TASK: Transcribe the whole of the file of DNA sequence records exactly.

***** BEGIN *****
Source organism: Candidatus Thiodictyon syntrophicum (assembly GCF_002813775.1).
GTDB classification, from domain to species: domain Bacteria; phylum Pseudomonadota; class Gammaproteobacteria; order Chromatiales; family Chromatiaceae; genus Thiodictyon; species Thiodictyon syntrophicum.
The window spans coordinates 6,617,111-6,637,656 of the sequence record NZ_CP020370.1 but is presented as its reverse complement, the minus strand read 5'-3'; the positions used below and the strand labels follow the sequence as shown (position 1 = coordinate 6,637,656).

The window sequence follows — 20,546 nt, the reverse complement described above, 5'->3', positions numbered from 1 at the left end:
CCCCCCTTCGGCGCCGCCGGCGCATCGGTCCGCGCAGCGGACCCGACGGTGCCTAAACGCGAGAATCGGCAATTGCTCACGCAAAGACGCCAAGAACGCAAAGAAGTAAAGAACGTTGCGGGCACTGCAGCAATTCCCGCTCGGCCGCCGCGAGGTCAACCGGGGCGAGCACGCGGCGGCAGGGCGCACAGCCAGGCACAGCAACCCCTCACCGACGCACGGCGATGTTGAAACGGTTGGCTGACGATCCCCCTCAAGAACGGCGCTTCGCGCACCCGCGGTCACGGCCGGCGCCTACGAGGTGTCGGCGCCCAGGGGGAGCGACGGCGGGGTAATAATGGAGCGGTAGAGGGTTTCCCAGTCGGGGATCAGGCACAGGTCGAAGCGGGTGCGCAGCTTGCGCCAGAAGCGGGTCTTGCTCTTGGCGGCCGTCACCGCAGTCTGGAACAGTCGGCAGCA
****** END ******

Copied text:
Source organism: Candidatus Thiodictyon syntrophicum (assembly GCF_002813775.1).
GTDB classification, from domain to species: domain Bacteria; phylum Pseudomonadota; class Gammaproteobacteria; order Chromatiales; family Chromatiaceae; genus Thiodictyon; species Thiodictyon syntrophicum.
The window spans coordinates 6,617,111-6,637,656 of the sequence record NZ_CP020370.1 but is presented as its reverse complement, the minus strand read 5'-3'; the positions used below and the strand labels follow the sequence as shown (position 1 = coordinate 6,637,656).

The window sequence follows — 20,546 nt, the reverse complement described above, 5'->3', positions numbered from 1 at the left end:
CCCCCCTTCGGCGCCGCCGGCGCATCGGTCCGCGCAGCGGACCCGACGGTGCCTAAACGCGAGAATCGGCAATTGCTCACGCAAAGACGCCAAGAACGCAAAGAAGTAAAGAACGTTGCGGGCACTGCAGCAATTCCCGCTCGGCCGCCGCGAGGTCAACCGGGGCGAGCACGCGGCGGCAGGGCGCACAGCCAGGCACAGCAACCCCTCACCGACGCACGGCGATGTTGAAACGGTTGGCTGACGATCCCCCTCAAGAACGGCGCTTCGCGCACCCGCGGTCACGGCCGGCGCCTACGAGGTGTCGGCGCCCAGGGGGAGCGACGGCGGGGTAATAATGGAGCGGTAGAGGGTTTCCCAGTCGGGGATCAGGCACAGGTCGAAGCGGGTGCGCAGCTTGCGCCAGAAGCGGGTCTTGCTCTTGGCGGCCGTCACCGCAGTCTGGAACAGTCGGCAGCA